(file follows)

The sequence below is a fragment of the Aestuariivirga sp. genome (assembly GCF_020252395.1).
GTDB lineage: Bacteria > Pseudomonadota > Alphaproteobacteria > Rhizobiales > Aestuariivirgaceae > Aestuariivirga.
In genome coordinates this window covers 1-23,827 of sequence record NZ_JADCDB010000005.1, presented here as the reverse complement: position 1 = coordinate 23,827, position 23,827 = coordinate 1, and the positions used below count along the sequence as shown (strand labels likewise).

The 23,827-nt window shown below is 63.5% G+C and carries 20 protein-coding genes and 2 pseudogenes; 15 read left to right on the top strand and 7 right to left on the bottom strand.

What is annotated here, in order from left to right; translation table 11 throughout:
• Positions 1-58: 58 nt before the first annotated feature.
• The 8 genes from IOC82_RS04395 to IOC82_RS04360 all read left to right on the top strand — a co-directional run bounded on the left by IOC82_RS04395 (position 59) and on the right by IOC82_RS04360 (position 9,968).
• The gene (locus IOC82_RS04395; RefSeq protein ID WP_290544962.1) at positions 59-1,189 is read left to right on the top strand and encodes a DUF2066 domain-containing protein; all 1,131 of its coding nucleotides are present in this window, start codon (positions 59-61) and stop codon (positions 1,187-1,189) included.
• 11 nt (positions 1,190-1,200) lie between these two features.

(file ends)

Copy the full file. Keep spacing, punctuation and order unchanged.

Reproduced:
The sequence below is a fragment of the Aestuariivirga sp. genome (assembly GCF_020252395.1).
GTDB lineage: Bacteria > Pseudomonadota > Alphaproteobacteria > Rhizobiales > Aestuariivirgaceae > Aestuariivirga.
In genome coordinates this window covers 1-23,827 of sequence record NZ_JADCDB010000005.1, presented here as the reverse complement: position 1 = coordinate 23,827, position 23,827 = coordinate 1, and the positions used below count along the sequence as shown (strand labels likewise).

The 23,827-nt window shown below is 63.5% G+C and carries 20 protein-coding genes and 2 pseudogenes; 15 read left to right on the top strand and 7 right to left on the bottom strand.

What is annotated here, in order from left to right; translation table 11 throughout:
• Positions 1-58: 58 nt before the first annotated feature.
• The 8 genes from IOC82_RS04395 to IOC82_RS04360 all read left to right on the top strand — a co-directional run bounded on the left by IOC82_RS04395 (position 59) and on the right by IOC82_RS04360 (position 9,968).
• The gene (locus IOC82_RS04395; RefSeq protein ID WP_290544962.1) at positions 59-1,189 is read left to right on the top strand and encodes a DUF2066 domain-containing protein; all 1,131 of its coding nucleotides are present in this window, start codon (positions 59-61) and stop codon (positions 1,187-1,189) included.
• 11 nt (positions 1,190-1,200) lie between these two features.